Institutions should also understand what administrative factors influence students’ cost to enroll and what causes stop-outs related to financial stress. Additionally, institutions should provide resources for students who need food assistance or other small grants to continue enrollment due to unforeseen circumstances. At the time of enrollment, students should know that these services and financial counseling will be available to them.
3. Can I afford the long-term debt?
Gen Z will ask whether the debt they expect at graduation will impede their ability to live the life they desire. Will they be able to pay off their student loans? Will it prevent them from travelling? Getting married? Buying a house? Starting a business? Or pursuing any other such dream?
Institutions should respond to these questions by first trying to reduce the amount of debt packaged as loans where possible. Not all institutions are able to do so. Institutions should offer alumni counseling on successfully managing their debt, navigating deferment or forbearance of student loans if necessary, and utilizing career services as their career needs change or mature.
4. Will it all be worth it?
Ultimately, this question is all about the value of the education; is the total cost of education going to get me what I want as an outcome? On this front, Institutions must focus on developing and demonstrating outcomes for Gen Z s. Eduventures Prospective Student Mindsets™ address the most common pathways that Gen Z students seek.
Students today have more financial pressures than ever when it comes to choosing and paying for school. This generation has shown itself to be wise in its understanding of the difficulties it faces. Like the Millennials in 2007, Gen Z is entering college in a relatively healthy economy and the economic conditions it will graduate into are unknown. Institutions should take the opportunity now to “future-proof” affordability for Gen Z.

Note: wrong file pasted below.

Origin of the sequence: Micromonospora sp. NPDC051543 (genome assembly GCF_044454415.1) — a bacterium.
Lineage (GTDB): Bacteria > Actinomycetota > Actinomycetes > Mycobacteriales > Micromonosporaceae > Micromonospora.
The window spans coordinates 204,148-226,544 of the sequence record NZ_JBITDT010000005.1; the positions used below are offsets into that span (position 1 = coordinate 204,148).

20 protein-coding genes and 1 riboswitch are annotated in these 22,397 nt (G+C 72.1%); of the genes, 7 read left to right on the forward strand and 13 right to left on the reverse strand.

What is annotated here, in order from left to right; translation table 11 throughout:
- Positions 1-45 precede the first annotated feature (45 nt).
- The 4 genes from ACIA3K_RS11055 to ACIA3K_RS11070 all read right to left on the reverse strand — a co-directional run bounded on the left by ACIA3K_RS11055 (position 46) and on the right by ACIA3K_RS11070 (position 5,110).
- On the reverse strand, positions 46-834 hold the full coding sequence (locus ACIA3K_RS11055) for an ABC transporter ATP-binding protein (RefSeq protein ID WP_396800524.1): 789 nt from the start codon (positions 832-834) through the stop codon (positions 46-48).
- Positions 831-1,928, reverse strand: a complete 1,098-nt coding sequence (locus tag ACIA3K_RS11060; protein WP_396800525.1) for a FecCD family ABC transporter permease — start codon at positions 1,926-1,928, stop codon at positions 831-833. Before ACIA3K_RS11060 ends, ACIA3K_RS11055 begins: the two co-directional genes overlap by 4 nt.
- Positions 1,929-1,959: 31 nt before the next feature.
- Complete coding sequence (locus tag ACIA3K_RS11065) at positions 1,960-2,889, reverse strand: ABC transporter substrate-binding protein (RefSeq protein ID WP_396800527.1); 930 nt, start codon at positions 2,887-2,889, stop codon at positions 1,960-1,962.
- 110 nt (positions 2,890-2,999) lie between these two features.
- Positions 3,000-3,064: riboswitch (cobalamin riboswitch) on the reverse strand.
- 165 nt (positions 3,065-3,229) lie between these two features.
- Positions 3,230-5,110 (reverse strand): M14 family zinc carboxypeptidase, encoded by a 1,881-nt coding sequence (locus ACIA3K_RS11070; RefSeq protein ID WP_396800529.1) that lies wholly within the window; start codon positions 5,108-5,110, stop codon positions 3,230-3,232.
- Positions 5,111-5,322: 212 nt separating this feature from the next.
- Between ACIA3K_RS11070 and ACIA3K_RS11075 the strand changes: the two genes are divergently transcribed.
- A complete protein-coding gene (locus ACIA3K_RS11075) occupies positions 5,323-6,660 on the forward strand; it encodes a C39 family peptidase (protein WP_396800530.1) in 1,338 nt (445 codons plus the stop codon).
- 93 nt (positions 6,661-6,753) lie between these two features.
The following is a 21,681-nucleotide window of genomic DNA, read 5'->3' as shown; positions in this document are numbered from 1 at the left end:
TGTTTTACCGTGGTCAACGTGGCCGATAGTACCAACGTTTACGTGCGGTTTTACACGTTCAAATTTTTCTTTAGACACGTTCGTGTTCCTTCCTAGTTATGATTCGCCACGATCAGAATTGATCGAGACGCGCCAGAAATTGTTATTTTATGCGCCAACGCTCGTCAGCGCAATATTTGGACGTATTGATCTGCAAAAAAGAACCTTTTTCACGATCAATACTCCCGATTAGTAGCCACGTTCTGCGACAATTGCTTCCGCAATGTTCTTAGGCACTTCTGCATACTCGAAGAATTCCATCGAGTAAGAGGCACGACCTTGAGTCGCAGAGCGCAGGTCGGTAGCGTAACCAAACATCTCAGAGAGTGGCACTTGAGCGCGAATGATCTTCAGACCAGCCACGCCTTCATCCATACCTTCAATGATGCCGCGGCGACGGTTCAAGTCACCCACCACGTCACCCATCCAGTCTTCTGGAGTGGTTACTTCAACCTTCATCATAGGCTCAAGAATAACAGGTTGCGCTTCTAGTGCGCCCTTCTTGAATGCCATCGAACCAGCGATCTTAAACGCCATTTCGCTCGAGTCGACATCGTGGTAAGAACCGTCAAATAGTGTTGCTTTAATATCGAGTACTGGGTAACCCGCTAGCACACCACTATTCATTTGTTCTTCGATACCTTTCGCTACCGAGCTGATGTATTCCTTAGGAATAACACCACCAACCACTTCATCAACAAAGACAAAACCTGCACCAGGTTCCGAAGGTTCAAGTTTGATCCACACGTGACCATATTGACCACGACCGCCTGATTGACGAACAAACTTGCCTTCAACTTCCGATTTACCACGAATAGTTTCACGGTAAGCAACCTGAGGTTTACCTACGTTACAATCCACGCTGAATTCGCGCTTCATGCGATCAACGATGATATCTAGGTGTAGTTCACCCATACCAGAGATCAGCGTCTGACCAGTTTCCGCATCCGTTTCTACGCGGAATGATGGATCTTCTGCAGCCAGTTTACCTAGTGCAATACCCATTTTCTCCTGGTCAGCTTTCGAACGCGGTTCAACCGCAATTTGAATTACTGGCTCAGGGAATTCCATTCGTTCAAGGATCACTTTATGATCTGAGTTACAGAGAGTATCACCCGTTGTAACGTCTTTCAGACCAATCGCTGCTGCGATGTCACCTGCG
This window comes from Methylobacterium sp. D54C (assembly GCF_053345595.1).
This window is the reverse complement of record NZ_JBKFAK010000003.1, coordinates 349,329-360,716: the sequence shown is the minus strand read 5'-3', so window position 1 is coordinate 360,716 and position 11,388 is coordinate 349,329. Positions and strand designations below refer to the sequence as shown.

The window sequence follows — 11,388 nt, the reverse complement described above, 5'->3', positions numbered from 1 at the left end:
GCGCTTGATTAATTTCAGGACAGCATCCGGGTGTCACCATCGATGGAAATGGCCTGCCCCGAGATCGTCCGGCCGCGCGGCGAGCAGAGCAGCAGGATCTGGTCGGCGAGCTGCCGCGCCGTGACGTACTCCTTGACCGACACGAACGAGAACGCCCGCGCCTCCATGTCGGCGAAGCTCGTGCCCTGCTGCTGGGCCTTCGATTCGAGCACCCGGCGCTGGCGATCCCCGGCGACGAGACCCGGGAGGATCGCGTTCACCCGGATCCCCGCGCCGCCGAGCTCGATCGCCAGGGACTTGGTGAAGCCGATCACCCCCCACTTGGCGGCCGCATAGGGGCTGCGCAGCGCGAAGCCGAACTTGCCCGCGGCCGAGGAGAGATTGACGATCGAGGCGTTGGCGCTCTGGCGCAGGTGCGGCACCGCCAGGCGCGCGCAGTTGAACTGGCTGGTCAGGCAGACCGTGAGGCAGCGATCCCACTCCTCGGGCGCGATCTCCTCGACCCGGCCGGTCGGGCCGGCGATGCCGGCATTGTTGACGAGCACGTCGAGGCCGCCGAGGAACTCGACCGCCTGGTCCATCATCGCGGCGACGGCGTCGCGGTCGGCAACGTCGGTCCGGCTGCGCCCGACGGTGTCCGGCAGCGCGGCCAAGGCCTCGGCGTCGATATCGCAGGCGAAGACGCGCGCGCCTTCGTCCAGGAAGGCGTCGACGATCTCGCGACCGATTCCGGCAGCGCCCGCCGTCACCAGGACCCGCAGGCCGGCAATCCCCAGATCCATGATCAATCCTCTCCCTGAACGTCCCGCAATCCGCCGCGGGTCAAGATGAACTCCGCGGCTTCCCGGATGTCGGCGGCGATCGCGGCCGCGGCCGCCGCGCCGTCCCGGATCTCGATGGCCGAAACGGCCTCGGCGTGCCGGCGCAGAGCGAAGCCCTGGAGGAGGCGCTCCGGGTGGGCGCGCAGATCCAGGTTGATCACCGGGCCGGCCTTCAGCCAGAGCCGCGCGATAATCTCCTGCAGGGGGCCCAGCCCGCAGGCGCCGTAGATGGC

Is your institution taking steps to future proof affordability? Have you had a different experience with Gen Z and college cost? Tweet us @EduventuresInc using #EVWakeUpCall.
Student Sentiment Survey
Gen Z now dominates the traditional student landscape. This new generation brings with it new priorities, behaviors, and habits – and, most importantly, new challenges for admissions counselors, enrollment managers, and anyone tasked with devising marketing strategies to capture their attention.
This report examines three key areas of Gen Z college search behavior and communication preferences to help schools create more effective outreach strategies:
- Six Prospective Student Search Strategies
- Most Used vs. Most Trusted Marketing Channels
- The Influence of Search Stage
Learn more about our team of expert research analysts here.
Also in Traditional Student Demand
In 2019, 61% of prospective students in our Student Sentiment Research™ told us they remembered a particular college or university whose communications really grabbed their attention. In 2022, this number had increased to 71%.
When it comes to college choice, students rarely go it alone. Behind almost every stressed-out high school student is a parent-student relationship hoping to make dreams come true. New Eduventures data shows that almost half of families (46%) begin the dreaming, exploration, and worrying as soon as high school begins. And for nearly another quarter (22%), this process begins as early as middle school.
Where are all the men? This question is currently on the minds of many enrollment officers. While male enrollment in higher education has trailed female enrollment for decades now, the pandemic widened the gender gap dramatically. The National Student Clearinghouse reported that undergraduate enrollment among male students dropped by 5.5% between spring 2020 and spring 2021, compared to a more moderate 2% decline among women.